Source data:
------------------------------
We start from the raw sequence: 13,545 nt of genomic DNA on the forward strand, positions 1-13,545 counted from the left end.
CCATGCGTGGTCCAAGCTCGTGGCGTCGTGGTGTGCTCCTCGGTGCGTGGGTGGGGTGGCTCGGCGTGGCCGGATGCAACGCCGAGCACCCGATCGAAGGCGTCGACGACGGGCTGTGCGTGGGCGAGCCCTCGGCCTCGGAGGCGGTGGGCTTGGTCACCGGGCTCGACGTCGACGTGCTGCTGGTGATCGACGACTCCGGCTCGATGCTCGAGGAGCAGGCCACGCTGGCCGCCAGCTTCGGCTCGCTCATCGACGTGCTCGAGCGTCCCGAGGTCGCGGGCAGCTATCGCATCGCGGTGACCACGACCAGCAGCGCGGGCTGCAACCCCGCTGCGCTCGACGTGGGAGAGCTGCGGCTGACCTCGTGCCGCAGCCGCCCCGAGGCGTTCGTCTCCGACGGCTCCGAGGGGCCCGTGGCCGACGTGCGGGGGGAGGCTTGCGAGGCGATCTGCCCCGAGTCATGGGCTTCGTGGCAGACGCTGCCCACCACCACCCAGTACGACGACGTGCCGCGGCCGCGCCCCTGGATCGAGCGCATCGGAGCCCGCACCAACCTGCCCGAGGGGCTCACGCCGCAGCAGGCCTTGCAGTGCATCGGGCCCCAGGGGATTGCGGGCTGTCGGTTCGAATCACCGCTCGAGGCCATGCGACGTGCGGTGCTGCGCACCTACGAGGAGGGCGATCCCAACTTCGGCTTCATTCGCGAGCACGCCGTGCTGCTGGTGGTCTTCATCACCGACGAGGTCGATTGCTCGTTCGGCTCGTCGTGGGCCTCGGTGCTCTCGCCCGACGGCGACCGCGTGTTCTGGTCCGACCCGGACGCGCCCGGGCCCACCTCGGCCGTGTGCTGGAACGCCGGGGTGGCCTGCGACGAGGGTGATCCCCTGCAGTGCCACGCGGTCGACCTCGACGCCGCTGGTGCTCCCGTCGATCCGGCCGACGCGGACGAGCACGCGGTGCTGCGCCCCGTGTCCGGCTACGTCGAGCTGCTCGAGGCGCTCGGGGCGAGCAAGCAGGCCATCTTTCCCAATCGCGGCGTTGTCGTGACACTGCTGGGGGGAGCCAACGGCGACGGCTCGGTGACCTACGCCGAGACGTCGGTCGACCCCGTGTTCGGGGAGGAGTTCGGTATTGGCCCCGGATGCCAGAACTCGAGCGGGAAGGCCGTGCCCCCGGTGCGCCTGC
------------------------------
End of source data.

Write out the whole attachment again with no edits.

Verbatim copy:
We start from the raw sequence: 13,545 nt of genomic DNA on the forward strand, positions 1-13,545 counted from the left end.
CCATGCGTGGTCCAAGCTCGTGGCGTCGTGGTGTGCTCCTCGGTGCGTGGGTGGGGTGGCTCGGCGTGGCCGGATGCAACGCCGAGCACCCGATCGAAGGCGTCGACGACGGGCTGTGCGTGGGCGAGCCCTCGGCCTCGGAGGCGGTGGGCTTGGTCACCGGGCTCGACGTCGACGTGCTGCTGGTGATCGACGACTCCGGCTCGATGCTCGAGGAGCAGGCCACGCTGGCCGCCAGCTTCGGCTCGCTCATCGACGTGCTCGAGCGTCCCGAGGTCGCGGGCAGCTATCGCATCGCGGTGACCACGACCAGCAGCGCGGGCTGCAACCCCGCTGCGCTCGACGTGGGAGAGCTGCGGCTGACCTCGTGCCGCAGCCGCCCCGAGGCGTTCGTCTCCGACGGCTCCGAGGGGCCCGTGGCCGACGTGCGGGGGGAGGCTTGCGAGGCGATCTGCCCCGAGTCATGGGCTTCGTGGCAGACGCTGCCCACCACCACCCAGTACGACGACGTGCCGCGGCCGCGCCCCTGGATCGAGCGCATCGGAGCCCGCACCAACCTGCCCGAGGGGCTCACGCCGCAGCAGGCCTTGCAGTGCATCGGGCCCCAGGGGATTGCGGGCTGTCGGTTCGAATCACCGCTCGAGGCCATGCGACGTGCGGTGCTGCGCACCTACGAGGAGGGCGATCCCAACTTCGGCTTCATTCGCGAGCACGCCGTGCTGCTGGTGGTCTTCATCACCGACGAGGTCGATTGCTCGTTCGGCTCGTCGTGGGCCTCGGTGCTCTCGCCCGACGGCGACCGCGTGTTCTGGTCCGACCCGGACGCGCCCGGGCCCACCTCGGCCGTGTGCTGGAACGCCGGGGTGGCCTGCGACGAGGGTGATCCCCTGCAGTGCCACGCGGTCGACCTCGACGCCGCTGGTGCTCCCGTCGATCCGGCCGACGCGGACGAGCACGCGGTGCTGCGCCCCGTGTCCGGCTACGTCGAGCTGCTCGAGGCGCTCGGGGCGAGCAAGCAGGCCATCTTTCCCAATCGCGGCGTTGTCGTGACACTGCTGGGGGGAGCCAACGGCGACGGCTCGGTGACCTACGCCGAGACGTCGGTCGACCCCGTGTTCGGGGAGGAGTTCGGTATTGGCCCCGGATGCCAGAACTCGAGCGGGAAGGCCGTGCCCCCGGTGCGCCTGC